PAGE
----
Monk's Blend

Tea type
Black Tea
Calendula Petals, Ceylon Black Tea, Natural Flavours, Sunflower Petals
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Loose Leaf, Tea Bag
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Edit tea info Last updated by Teatotaler
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Boiling 3 min, 0 sec

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7 Tasting Notes View all

From Culinary Teas

Country of Origin: Sri Lanka
Region: Nuwara Eliya, Dimbula or Uva districts
Shipping Port: Colombo
Grade: OP Orange Pekoe
Altitude: 4800 – 7600 feet above sea level
Manufacture Type: Orthodox
Cup Characteristics: One of our most flavorful teas. The dramatic combination of vanilla and grenadine ensures a particularly satisfying cup
Infusion: Bright and Coppery
Ingredients: Luxury black tea, Calendula + Sunflower petals, Natural flavors

Certainly a ‘mysterious’ blend despite being a delicious mixture of grenadine and vanilla. Perhaps first created by Tibetan monks infused with universal life energy, this tea is a perfect all day treat; sweet and toasty with a touch of dryness and a subtle bouquet. Originally, it is believed that this blend was developed by monks to support their life’s desires, especially the work that they did all by hand. Tea is an item that these monks considered good for the soul. Franciscan monks used to drink this tea to keep them awake during long periods of meditation. It is fair to say that this is an ancient and harmonious blend, as it is also used by Buddhist and Taoist monks.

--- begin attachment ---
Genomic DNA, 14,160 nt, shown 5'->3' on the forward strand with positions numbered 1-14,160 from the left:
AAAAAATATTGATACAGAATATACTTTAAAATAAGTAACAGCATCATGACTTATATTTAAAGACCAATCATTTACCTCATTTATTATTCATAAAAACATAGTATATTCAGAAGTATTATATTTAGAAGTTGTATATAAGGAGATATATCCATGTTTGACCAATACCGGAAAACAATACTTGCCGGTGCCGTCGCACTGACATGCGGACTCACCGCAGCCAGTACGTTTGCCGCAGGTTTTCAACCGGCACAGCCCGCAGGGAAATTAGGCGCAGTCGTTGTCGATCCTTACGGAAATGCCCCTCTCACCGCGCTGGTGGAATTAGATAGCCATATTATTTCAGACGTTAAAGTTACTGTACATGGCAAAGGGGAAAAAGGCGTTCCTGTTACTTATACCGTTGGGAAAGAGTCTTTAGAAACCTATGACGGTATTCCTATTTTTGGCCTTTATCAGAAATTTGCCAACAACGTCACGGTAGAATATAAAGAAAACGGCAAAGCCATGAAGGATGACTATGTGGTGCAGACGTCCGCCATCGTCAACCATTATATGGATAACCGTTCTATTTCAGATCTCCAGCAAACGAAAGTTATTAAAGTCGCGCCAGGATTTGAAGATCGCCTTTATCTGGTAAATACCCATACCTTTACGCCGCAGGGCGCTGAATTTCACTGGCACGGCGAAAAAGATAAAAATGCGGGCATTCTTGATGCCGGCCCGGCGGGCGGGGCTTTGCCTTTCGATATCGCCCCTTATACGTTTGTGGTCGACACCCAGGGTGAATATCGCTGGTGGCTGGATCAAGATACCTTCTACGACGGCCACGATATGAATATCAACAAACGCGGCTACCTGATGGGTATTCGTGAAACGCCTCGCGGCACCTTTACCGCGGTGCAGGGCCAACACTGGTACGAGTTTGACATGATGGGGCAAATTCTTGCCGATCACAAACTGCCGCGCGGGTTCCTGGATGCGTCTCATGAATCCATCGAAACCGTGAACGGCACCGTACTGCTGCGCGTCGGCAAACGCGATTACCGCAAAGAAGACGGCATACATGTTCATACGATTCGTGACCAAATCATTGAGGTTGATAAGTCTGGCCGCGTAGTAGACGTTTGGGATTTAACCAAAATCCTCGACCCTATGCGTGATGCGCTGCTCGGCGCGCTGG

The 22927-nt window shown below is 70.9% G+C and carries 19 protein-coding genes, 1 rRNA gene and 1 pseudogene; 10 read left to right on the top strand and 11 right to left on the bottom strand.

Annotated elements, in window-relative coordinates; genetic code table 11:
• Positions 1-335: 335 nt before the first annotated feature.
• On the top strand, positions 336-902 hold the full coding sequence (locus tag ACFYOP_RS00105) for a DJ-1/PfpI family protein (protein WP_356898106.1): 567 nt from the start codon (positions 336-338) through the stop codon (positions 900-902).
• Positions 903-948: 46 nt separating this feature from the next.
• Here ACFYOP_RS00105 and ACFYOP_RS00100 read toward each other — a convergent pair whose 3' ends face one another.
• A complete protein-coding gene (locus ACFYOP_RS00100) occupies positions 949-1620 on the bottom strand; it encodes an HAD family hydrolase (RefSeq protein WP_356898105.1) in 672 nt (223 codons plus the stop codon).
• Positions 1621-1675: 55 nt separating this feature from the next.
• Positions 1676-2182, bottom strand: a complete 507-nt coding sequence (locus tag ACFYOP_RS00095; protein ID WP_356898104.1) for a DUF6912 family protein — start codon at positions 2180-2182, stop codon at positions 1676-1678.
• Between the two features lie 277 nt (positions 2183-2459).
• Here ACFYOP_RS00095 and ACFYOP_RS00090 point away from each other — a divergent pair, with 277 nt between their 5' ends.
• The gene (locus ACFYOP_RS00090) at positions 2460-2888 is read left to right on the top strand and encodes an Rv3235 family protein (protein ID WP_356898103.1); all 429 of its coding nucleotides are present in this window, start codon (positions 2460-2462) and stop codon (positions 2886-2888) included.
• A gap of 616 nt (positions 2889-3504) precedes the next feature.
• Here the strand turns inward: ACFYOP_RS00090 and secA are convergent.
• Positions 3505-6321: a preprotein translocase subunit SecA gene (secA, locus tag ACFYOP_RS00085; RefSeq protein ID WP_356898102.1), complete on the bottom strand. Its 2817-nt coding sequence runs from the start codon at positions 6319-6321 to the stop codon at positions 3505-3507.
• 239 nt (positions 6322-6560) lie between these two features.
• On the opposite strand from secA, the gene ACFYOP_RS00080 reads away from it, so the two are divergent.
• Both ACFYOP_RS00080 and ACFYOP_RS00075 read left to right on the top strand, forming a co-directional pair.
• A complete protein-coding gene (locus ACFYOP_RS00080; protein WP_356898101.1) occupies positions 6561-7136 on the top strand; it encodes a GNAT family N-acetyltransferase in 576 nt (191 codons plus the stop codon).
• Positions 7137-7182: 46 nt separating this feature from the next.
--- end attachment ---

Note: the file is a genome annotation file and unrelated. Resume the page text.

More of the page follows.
What type of tea do we use, how do we flavor the tea and why do we use natural flavors?
Firstly… we only use high grown teas from the top 3 tea growing regions of Sri Lanka – Nuwara Eliya, Dimbula and Uva. These three high-grown districts produce flavorful teas that have classic ‘Ceylon’ tea character which is noted by floral bouquet and flavor notes, touches of mild astringency, bright coppery color and, most importantly – perfect for use as the base tea of our flavored teas. (We have tested teas from various other origins around the world as base stock for our flavored teas, but none of these teas made the grade.) Dimbula and the western estates of Nuwara Eliya have a major quality peak during Jan/Feb, whereas Uva and the eastern estates of Nuwara Eliya have their peak in July/Aug. This ‘dual peak period’ allow us to buy the best for our flavored tea blends several times during the year, ensuring top quality and freshness.